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09/12/10 1:25 PM ET

Contending Giants square off with rivals

Normally, a three-game set against a sub-.500 team would be a welcomed respite for a ballclub like the Giants, who are in the throes of a heated division race and seem to be playing white-knucklers on a daily basis these days.

The Giants will, in fact, play the first of three against a team mired around the even mark Tuesday at AT&T Park, but seeing as the team in question is their mortal rival, the Dodgers, this one figures to be anything but a respite.

San Francisco took two of three in the clubs' last meeting, Sept. 3-5 at Dodger Stadium, and this marks the final series of the season between the longtime foes. The Giants own the season series edge by the slim margin of 8-7.

Despite the big series against their rivals, the Giants have maintained all along that they're not especially concerned about their opponents or watching scoreboards, a sentiment reiterated by manager Bruce Bochy on Sunday.

"Right now, we just have to worry about what we can control, and that's how we play," Bochy said.

"We know we still have 18 games left," said rookie catcher Buster Posey. "We have to keep our nose down and keep working."

The Giants are in a virtual tie for first place in the National League West after taking three of four in their weekend series against the Padres (only percentage points separate them).

"We came in here in second place and we're leaving tied for first," said reliever Sergio Romo. "That's pretty big."

They will commence their set against the Dodgers on Tuesday a half-game behind the Friars, as San Diego won on Monday while the Giants were idle. Nipping at their heels are the Rockies, who won 10 consecutive games before falling to the Padres on Monday.

The Dodgers, meanwhile, were considered among the best teams in the NL prior to Opening Day but have stumbled through a tough season marked by ownership uncertainty, player injuries and surprisingly ineffective performances. They've conceded that they're a team undergoing a fair measure of transition and that their dwindling playoff hopes are all but dashed.

Dodgers manager Joe Torre fielded a lineup light on power and experience Sunday -- four of the eight position players have not homered in the big leagues -- but assured that the Giants will face the best possible lineup beginning Tuesday.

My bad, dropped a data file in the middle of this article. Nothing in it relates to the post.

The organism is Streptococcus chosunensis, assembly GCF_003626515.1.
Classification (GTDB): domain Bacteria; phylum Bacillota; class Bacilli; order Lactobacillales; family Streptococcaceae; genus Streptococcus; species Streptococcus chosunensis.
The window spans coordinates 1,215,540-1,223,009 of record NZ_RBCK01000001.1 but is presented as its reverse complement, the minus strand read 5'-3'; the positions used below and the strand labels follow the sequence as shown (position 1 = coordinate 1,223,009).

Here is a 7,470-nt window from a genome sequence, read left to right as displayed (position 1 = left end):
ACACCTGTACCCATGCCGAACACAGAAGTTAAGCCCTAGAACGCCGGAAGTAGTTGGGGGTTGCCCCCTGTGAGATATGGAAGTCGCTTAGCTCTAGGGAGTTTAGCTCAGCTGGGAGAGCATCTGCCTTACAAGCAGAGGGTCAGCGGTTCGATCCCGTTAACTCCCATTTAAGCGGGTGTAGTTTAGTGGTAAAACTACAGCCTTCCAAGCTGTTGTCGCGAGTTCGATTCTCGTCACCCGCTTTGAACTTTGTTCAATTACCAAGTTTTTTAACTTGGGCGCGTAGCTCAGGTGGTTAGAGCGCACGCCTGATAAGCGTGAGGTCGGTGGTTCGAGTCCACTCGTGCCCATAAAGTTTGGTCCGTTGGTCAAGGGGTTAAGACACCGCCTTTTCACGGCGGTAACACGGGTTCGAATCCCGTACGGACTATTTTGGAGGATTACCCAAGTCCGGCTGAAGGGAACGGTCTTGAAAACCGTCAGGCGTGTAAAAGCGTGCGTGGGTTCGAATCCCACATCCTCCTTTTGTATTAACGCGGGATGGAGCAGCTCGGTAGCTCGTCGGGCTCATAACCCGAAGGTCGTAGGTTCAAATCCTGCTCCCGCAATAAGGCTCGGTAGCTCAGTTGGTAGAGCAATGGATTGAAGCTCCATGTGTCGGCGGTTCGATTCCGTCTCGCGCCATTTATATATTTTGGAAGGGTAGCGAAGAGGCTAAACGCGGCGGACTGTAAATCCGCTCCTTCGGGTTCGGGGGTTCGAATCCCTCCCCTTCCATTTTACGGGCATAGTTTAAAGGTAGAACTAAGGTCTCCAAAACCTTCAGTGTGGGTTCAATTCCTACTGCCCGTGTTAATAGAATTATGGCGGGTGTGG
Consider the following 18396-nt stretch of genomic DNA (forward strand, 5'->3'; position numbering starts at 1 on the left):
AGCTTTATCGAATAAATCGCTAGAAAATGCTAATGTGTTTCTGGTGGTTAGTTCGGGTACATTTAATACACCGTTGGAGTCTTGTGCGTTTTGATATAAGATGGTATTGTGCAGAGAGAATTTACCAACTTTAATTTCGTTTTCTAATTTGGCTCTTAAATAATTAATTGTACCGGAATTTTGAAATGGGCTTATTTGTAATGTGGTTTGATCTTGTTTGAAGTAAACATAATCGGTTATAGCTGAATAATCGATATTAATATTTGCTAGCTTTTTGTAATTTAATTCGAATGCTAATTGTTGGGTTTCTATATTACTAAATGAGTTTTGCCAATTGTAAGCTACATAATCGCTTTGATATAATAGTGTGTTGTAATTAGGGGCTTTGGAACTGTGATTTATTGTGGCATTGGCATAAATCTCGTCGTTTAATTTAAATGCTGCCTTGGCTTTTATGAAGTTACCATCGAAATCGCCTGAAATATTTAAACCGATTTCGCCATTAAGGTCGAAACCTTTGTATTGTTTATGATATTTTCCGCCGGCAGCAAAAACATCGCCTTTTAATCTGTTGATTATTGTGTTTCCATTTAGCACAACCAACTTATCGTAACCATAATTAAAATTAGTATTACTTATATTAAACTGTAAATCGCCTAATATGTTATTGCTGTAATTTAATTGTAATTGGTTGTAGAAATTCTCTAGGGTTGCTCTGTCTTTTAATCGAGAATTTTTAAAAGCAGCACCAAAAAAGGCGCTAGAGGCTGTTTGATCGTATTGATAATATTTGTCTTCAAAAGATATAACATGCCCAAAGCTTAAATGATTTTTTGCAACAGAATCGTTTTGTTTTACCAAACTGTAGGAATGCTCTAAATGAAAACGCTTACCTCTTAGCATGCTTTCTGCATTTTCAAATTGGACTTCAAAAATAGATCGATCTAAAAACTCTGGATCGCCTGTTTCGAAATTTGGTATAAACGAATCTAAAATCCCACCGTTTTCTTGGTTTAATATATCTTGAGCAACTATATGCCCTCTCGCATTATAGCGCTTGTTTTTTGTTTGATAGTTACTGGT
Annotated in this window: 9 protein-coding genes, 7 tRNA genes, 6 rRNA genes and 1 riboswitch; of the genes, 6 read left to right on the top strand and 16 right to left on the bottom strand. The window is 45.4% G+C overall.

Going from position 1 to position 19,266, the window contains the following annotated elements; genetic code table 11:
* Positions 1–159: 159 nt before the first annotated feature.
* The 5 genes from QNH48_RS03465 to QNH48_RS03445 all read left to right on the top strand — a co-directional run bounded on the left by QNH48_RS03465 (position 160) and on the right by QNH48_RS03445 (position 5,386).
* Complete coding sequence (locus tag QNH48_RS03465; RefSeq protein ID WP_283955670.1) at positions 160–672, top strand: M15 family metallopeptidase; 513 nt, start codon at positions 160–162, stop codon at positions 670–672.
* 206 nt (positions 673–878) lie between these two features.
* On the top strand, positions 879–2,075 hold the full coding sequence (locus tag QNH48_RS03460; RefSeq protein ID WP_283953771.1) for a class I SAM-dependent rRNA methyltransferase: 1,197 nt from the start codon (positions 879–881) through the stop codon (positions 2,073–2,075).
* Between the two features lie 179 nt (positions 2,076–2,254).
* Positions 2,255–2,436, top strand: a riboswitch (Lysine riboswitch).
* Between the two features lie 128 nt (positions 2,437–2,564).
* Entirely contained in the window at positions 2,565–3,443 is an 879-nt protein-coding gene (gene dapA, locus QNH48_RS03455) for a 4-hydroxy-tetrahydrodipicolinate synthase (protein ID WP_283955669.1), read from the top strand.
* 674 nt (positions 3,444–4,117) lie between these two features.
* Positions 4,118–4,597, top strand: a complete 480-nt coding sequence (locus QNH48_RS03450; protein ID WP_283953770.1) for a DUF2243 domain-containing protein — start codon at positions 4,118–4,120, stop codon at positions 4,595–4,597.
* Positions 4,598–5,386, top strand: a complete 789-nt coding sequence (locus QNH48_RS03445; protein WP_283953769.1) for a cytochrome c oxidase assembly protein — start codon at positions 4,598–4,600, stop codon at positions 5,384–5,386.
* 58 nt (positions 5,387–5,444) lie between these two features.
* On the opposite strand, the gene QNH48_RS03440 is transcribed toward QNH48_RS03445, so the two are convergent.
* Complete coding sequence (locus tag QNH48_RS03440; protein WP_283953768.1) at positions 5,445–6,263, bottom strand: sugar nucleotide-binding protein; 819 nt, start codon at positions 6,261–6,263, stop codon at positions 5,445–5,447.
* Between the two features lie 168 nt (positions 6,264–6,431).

"In all fairness to the teams that are competing, we line up our best guys against the teams that are in contention," Torre said. "When you are dealing [with] where we are at and the teams that are still alive, when you are talking about San Diego, San Francisco and Colorado, I think for the good of the game you have to do that.

"You try to win with the people you have out there."

The starters for the Dodgers and Giants will be a contrast in southpaws. For Los Angeles, it'll be hard-throwing youngster Clayton Kershaw, who's continued his ascent in just his second full season in the bigs, increasing his strikeouts per nine innings while cutting back on the walks. Crafty veteran Barry Zito, looking to halt a dubious stretch of losses in his past eight decisions, will get the nod for San Francisco.

Zito has been up and down during that stretch, but he pitched well enough against the D-backs in his last start Thursday to get the win.

"I felt loose out there and let the ball go; it was a lot better," said Zito.

Dodgers: Hard-hittin' Gibbons
Jay Gibbons, last seen in the big leagues with the Orioles in 2007 prior to being called up by the Dodgers on Aug. 8, continued his hot stretch with another homer Sunday, a majestic blast off Houston's Nelson Figueroa. The slugger has five long balls and 15 RBIs in just 43 at-bats since his recall and has earned the intrigue of Torre.

"He knows what he's doing," said Torre. "I'm seeing a player that gives you a reason to look for more from him. I want to see more from him."

Giants: Center of attention
Aaron Rowand and Cody Ross will bear watching in this three-game series. The veteran outfielders should be in the mix to man center field in place of Andres Torres, who is sidelined for 10-14 days after undergoing an emergency appendectomy. Prior to the surgery, Torres was mired in a 5-for-47 slide at the plate in his previous 12 games.

"You feel terrible for Andres with the year he's having and the great job he's done," Bochy said. "But these guys need to look at this as a great opportunity and you move on. ... This is a good club with a lot of depth."

Worth noting
Sunday's game marked the Dodgers' final tilt of the season against an opponent outside of the NL West. They went 23-19 against the NL Central in 2010. ... Carlos Monasterios, who started for the Dodgers on Sunday, is vying to become the first Rule 5 Draft selection to last the entire season with the Dodgers since D.J. Houlton did it in 2005. ... Casey Blake hit his 15th homer of the season Saturday night, and he has now hit 15 or more homers in eight consecutive seasons. ... Torre's ejection Saturday night was his fourth since becoming Dodgers manager. ... Tim Lincecum racked up his 200th strikeout Sunday, marking the third consecutive season he's done that. ... The Giants finished their 10-game road trip with a 7-3 record. ... The Giants' 1-0 loss at PETCO Park on Saturday marked the 19th such final score at the Padres' digs since it opened in 2004. That's the most in that stretch, four more than the 15 at Dodger Stadium.

This story was not subject to the approval of Major League Baseball or its clubs.